Rabab Jafri: Introspections of an introvert

By Rabab Jafri, Columnist
Published June 17, 2015

“What did you say?”

“Nothing, sorry I — uh, was just talking to myself.”

When I’m in a crowd, I often tell people this after quietly mumbling something they may not hear, when in reality I’ve made a joke or said something that’s been on my mind. Being soft-spoken can make me doubt what I say.

I am an introvert.

I would much rather spend a day at the bookstore with my friends or spend time with my family than go to a party surrounded by new people.

I’m terrible at small talk. Often, I leave conversations realizing I forgot to ask how the other person was doing.

I can spend hours in my room alone just contemplating about the universe, and that’s when some of my best ideas are born. Sometimes they even creep up on me at night when everyone else is sleeping, amidst the silence of my house.

Recognizing that introversion is a personality trait that can manifest itself in various ways and is different from being shy or having social anxieties is important when interacting with people on diverse sides of the spectrum.

People often think that introverts dislike talking to people and always need to be by themselves, but the reality is much more complex.

Extroverts feel most energized through interactions with other people. Introverts, on the other hand, can get exhausted from too much social interaction and use time alone to rejuvenate. Ambiverts are somewhere in the middle of the spectrum between introverts and extroverts. These descriptions, however, don’t necessarily manifest themselves in ways that are exactly the same. Someone who’s introverted may seem like an extrovert because they’re outgoing, but really, they may find these interactions tiring.

The term introvert can come with a lot of baggage and misconceptions, as it is often misconstrued as being unsociable or boring. Introverts may be told to “break out of their shell” and to act like extroverts — though it may go against their nature — simply because extroversion is seen as the norm.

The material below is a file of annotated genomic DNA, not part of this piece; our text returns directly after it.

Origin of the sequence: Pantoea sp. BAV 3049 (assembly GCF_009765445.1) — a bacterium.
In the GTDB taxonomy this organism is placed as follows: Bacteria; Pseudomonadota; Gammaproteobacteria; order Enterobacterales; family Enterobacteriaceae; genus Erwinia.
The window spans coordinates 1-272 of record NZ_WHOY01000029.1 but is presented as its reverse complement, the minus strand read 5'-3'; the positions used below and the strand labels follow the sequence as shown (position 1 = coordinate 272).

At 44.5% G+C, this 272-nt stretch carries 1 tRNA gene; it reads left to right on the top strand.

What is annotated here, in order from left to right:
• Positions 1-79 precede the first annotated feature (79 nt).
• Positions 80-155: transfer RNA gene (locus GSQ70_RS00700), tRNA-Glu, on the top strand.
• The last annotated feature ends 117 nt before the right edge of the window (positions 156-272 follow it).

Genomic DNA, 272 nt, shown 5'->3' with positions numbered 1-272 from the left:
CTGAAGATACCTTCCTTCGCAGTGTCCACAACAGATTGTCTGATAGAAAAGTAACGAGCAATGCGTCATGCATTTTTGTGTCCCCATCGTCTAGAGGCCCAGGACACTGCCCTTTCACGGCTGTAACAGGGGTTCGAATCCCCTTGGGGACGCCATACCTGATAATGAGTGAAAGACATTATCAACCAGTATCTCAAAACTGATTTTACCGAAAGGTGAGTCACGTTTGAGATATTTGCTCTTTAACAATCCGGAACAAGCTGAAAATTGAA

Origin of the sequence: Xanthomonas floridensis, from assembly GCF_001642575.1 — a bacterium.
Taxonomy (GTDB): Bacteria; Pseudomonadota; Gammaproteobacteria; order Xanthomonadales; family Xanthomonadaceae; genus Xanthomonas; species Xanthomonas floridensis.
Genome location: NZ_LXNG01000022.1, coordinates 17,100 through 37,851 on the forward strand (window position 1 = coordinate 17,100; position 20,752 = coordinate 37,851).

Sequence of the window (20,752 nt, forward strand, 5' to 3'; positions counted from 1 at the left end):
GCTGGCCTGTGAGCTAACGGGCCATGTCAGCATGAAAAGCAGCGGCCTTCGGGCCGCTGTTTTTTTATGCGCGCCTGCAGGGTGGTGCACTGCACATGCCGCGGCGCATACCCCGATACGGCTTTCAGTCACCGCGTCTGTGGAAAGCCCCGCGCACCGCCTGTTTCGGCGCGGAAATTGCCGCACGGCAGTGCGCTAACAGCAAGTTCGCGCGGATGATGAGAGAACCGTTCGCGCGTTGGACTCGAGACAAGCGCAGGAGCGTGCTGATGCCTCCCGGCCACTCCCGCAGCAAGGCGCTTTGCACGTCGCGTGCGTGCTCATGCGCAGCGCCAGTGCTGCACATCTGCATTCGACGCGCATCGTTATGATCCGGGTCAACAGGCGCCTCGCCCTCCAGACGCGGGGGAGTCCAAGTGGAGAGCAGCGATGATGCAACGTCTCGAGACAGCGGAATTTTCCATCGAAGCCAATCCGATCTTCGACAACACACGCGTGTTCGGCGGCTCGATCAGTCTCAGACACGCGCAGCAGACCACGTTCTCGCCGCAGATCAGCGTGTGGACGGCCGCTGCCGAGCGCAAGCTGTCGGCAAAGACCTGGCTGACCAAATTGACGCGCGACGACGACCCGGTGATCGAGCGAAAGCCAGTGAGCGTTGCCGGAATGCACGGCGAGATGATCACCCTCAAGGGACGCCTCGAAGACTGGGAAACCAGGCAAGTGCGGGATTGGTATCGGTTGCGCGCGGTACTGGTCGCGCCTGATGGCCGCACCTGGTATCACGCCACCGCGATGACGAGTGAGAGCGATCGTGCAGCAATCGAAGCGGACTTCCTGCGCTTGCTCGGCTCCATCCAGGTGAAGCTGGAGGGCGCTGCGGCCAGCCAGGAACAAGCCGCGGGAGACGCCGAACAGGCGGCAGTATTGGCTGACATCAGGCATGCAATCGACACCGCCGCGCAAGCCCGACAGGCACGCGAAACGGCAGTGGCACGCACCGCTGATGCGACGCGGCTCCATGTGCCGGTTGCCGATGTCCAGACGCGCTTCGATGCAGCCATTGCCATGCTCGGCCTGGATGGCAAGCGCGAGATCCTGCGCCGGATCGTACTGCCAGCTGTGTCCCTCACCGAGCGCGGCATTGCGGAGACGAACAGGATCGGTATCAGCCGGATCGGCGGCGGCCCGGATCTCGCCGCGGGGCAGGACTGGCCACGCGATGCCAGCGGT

When I was younger, people would often dismiss me because I am quiet, but being introverted empowers me to do spoken word poetry and speak out against human rights violations. Often, I find inspiration from seeing people with their stories left unheard because I can understand the feeling. I may find writing easier than speaking, but that can help make my spoken word better because the process starts on paper. I can perform in front of thousands of people without stuttering because when I perform, I focus on the importance of the words on paper and why I think they need to be heard.

In the age of technology, introverts are given more chances to express themselves. People can use platforms, such as vlogging, to get their opinions across to viewers or use social media to connect with people who have similar interests. They can be exciting and personable and connect to a large group of people without becoming tired from the overstimulation of large social gatherings or dealing with small talk.

Now, introverts can be more visible and are able to create online communities. Some of the most popular YouTubers are introverted, such as Hank and John Green. They can create bridges between themselves and others without having to go through small talk. They can talk about things they are passionate about and acquire a fanbase of individuals who are passionate about the same things. Similarly, people can utilize forms of social media, like Twitter or Tumblr, to express their ideas to a large group of people, which traditionally would’ve been more difficult.

It is possible, that without these platforms, people would overlook influential introverts, as it often still happens in the workplace, classrooms and other social situations.

So maybe I will never be good at small talk or be the life of the party, but that’s okay, because if you listen really closely, I’m hilarious.

Rabab Jafri can be reached at rfjafri@umich.edu.